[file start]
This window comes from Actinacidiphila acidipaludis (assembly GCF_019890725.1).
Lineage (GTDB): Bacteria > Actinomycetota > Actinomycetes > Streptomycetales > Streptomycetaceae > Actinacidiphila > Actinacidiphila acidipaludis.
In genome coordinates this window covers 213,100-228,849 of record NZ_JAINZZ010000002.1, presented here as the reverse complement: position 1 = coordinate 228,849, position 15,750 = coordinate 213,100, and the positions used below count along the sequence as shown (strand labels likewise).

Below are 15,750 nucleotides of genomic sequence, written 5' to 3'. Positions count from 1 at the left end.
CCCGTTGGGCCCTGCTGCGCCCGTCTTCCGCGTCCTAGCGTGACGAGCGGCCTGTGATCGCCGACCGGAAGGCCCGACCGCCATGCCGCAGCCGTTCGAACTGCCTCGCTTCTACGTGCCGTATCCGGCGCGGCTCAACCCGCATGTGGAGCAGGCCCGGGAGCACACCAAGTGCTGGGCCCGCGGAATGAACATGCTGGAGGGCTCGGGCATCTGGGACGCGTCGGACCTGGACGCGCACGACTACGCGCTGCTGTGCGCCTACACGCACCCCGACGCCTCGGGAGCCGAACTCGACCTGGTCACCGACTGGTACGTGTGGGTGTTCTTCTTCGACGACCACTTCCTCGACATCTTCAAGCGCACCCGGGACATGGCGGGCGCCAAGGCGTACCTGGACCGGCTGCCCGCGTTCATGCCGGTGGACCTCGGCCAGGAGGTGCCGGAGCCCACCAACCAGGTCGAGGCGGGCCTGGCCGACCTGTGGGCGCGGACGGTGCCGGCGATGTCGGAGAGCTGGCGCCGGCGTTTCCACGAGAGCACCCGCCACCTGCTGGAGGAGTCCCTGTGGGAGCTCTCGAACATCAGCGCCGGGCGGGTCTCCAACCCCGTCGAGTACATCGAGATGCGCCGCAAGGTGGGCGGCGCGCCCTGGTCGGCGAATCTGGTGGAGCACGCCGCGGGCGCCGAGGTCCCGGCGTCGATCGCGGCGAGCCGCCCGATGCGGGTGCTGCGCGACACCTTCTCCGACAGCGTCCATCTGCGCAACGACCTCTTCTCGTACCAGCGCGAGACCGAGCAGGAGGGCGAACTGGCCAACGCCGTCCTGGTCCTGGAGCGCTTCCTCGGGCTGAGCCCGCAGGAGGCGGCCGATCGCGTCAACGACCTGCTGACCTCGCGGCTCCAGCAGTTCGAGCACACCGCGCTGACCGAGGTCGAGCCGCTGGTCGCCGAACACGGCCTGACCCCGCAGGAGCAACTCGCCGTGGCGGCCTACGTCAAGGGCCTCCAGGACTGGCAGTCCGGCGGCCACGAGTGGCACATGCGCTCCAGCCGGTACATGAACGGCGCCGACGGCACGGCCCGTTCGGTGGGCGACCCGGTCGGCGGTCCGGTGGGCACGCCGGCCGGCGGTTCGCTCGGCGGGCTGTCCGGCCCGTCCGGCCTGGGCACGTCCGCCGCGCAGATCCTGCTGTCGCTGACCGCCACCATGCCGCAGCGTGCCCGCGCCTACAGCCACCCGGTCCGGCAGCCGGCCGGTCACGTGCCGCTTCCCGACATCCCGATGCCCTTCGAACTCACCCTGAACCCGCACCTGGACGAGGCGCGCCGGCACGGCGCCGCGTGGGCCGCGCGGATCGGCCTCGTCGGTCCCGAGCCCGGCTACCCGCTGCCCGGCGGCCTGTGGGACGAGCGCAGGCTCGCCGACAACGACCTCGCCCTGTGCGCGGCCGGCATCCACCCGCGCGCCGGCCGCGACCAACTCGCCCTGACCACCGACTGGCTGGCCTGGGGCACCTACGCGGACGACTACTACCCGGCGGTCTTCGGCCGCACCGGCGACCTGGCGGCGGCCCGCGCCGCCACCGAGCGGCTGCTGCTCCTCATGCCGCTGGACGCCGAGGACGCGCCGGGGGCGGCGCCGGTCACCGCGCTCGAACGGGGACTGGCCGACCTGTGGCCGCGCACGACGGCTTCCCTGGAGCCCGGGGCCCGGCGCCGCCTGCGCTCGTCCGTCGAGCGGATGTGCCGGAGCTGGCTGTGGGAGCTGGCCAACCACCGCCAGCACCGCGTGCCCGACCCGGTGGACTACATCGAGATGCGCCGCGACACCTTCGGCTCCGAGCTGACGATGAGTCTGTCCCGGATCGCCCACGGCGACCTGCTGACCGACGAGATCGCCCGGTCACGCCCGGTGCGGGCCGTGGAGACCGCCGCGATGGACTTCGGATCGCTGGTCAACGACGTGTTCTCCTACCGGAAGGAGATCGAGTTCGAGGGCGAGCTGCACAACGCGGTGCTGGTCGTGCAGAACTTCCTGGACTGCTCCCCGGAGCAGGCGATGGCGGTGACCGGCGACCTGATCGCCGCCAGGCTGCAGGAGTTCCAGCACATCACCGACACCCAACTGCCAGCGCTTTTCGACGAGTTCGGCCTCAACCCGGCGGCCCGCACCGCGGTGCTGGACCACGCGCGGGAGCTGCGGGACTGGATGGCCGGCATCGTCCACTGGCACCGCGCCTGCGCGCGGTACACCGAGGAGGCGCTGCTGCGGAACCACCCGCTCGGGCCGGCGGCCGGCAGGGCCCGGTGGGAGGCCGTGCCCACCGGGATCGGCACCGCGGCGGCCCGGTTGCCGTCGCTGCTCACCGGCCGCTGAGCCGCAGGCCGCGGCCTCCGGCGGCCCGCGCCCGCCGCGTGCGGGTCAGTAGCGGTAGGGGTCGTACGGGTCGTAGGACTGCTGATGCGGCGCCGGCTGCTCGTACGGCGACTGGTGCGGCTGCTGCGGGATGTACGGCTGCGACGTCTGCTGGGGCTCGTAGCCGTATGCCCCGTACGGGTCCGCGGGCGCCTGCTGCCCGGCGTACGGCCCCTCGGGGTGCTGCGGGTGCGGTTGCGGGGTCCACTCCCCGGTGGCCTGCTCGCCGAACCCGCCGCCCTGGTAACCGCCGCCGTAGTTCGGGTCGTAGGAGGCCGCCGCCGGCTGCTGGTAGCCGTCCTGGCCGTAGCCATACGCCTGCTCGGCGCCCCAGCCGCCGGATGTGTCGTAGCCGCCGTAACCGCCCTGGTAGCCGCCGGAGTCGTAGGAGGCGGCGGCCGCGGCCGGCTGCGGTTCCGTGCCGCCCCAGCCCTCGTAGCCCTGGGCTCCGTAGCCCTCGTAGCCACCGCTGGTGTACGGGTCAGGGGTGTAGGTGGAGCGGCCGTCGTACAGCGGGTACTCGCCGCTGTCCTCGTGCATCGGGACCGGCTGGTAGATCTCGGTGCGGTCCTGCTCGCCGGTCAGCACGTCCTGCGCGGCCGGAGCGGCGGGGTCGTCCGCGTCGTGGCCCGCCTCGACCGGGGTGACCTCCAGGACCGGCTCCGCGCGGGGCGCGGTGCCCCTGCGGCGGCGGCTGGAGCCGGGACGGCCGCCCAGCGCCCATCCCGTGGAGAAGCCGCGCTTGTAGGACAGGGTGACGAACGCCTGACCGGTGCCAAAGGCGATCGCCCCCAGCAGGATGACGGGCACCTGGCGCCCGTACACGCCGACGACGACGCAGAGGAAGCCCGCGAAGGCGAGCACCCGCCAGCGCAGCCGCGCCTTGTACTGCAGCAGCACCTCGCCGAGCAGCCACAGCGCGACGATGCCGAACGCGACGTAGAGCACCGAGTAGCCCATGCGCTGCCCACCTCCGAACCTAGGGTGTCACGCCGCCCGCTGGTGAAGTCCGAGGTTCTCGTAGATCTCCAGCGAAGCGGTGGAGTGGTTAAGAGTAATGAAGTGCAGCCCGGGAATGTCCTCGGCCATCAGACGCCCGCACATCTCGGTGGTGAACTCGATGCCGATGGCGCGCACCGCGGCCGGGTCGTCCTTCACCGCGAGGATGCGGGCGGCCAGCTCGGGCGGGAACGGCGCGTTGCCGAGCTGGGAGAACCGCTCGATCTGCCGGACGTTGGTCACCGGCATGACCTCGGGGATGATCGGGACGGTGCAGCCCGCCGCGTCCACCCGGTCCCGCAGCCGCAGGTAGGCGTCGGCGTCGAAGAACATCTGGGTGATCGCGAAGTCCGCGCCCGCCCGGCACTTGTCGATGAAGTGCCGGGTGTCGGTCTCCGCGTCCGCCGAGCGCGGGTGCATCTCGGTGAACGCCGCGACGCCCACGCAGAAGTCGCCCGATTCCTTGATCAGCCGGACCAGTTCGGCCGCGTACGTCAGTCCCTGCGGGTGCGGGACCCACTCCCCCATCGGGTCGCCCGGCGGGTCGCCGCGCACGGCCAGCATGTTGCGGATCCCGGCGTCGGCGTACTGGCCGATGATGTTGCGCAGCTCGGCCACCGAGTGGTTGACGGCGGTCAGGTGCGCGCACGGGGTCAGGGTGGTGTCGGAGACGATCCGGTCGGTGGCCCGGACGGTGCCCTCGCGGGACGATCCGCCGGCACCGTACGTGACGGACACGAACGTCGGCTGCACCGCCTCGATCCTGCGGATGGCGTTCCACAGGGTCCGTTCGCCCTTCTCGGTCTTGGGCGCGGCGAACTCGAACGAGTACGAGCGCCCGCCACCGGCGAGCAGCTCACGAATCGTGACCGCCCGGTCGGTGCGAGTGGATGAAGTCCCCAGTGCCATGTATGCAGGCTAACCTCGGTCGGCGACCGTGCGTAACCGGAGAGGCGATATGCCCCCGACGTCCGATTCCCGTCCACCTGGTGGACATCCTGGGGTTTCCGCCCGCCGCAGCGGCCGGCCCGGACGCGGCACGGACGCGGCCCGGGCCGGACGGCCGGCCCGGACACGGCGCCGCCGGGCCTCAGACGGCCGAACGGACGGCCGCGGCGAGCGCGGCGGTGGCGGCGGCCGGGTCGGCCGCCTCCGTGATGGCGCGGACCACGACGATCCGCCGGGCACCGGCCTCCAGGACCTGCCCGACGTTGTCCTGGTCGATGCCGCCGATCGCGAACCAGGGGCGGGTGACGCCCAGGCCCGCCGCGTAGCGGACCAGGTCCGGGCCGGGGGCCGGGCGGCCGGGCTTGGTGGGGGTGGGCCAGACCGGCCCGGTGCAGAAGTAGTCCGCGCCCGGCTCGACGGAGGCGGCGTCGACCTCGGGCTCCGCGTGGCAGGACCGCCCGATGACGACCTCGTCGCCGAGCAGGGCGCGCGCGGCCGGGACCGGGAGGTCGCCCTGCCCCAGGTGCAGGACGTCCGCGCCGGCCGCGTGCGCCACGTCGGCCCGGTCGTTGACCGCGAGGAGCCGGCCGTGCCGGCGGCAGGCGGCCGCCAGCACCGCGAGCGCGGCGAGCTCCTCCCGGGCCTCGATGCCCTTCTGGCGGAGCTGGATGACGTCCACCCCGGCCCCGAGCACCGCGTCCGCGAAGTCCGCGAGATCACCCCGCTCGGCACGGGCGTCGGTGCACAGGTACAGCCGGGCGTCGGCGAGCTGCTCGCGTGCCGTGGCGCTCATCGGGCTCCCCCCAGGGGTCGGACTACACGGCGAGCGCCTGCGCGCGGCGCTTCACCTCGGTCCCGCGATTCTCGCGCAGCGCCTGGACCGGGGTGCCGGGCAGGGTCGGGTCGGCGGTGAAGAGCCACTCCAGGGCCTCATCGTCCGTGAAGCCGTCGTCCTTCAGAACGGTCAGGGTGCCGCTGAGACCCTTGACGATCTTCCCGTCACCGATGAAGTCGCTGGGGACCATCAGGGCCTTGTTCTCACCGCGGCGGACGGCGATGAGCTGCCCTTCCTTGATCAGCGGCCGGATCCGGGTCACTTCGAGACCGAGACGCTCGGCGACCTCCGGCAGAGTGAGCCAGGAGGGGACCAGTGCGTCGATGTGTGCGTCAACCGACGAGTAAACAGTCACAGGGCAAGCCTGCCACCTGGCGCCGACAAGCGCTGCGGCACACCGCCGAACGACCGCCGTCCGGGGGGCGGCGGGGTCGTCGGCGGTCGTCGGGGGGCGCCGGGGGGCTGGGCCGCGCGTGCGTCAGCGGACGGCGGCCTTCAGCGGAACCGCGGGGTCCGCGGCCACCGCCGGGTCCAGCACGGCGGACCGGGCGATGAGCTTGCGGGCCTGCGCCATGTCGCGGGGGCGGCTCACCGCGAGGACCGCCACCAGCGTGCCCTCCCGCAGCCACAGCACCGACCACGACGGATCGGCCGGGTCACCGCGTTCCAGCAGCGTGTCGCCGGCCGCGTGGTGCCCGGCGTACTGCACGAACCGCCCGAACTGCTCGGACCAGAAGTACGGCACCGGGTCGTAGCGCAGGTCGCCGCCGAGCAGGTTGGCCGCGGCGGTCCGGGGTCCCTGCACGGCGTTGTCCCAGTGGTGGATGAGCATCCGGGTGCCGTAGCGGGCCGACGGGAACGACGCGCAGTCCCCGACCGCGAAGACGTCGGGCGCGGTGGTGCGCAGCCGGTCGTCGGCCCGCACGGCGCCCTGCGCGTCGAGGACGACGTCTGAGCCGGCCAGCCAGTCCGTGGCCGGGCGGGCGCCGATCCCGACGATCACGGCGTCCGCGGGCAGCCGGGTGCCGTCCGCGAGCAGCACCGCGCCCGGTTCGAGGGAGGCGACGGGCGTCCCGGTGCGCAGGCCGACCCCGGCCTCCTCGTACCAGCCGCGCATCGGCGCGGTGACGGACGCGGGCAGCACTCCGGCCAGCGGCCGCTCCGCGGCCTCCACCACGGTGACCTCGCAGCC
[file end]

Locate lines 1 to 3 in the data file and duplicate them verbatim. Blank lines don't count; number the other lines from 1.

This window comes from Actinacidiphila acidipaludis (assembly GCF_019890725.1).
Lineage (GTDB): Bacteria > Actinomycetota > Actinomycetes > Streptomycetales > Streptomycetaceae > Actinacidiphila > Actinacidiphila acidipaludis.
In genome coordinates this window covers 213,100-228,849 of record NZ_JAINZZ010000002.1, presented here as the reverse complement: position 1 = coordinate 228,849, position 15,750 = coordinate 213,100, and the positions used below count along the sequence as shown (strand labels likewise).